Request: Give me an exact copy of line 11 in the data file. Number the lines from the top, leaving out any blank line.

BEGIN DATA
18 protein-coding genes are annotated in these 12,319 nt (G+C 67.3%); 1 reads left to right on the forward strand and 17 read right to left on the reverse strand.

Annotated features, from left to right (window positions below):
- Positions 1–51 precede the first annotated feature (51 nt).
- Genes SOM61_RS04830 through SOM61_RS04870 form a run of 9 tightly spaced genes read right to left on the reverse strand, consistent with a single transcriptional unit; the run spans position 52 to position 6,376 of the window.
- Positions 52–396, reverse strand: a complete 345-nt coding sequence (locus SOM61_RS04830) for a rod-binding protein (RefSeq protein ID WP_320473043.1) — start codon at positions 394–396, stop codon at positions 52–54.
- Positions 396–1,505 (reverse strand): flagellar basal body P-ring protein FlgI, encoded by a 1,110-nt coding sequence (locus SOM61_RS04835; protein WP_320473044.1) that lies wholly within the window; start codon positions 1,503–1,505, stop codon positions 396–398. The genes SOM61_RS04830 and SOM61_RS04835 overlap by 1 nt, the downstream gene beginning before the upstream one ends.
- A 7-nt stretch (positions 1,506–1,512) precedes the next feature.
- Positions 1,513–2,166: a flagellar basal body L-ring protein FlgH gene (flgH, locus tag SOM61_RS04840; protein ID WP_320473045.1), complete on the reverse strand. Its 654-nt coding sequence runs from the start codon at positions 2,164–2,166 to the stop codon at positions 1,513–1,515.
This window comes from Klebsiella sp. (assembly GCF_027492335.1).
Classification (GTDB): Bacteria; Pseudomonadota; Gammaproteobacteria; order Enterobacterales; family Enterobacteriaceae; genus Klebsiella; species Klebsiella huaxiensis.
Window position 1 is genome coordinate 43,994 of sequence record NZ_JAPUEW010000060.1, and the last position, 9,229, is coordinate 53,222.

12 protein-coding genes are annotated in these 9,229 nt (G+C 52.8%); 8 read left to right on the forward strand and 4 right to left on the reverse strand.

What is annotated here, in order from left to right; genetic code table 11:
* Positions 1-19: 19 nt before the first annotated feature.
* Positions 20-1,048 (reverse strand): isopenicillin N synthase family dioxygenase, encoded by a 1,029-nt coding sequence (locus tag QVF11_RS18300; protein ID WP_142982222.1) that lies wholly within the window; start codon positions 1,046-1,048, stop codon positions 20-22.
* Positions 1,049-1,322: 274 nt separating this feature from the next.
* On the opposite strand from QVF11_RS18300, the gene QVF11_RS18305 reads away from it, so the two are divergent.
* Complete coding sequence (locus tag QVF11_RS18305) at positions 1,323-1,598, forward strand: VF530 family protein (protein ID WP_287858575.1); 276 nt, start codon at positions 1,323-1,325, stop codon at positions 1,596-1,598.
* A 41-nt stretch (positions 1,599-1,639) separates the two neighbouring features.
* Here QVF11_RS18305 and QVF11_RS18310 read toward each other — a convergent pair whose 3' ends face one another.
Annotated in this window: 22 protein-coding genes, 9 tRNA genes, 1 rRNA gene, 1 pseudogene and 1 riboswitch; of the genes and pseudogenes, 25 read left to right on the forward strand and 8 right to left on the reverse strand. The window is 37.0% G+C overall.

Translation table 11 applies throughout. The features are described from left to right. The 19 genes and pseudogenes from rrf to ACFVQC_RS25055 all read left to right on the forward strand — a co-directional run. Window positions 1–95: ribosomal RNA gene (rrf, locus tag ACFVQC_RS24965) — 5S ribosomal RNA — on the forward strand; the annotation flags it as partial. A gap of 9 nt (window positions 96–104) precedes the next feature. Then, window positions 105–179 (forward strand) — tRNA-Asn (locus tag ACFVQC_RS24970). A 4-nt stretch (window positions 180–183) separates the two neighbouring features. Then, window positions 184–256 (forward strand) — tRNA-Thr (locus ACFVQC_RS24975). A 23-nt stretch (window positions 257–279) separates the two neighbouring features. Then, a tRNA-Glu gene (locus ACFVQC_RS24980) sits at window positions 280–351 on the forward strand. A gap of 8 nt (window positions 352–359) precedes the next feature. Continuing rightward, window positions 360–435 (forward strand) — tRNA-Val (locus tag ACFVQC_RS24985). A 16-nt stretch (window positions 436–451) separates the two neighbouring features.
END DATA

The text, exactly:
Window position 1 is genome coordinate 43,994 of sequence record NZ_JAPUEW010000060.1, and the last position, 9,229, is coordinate 53,222.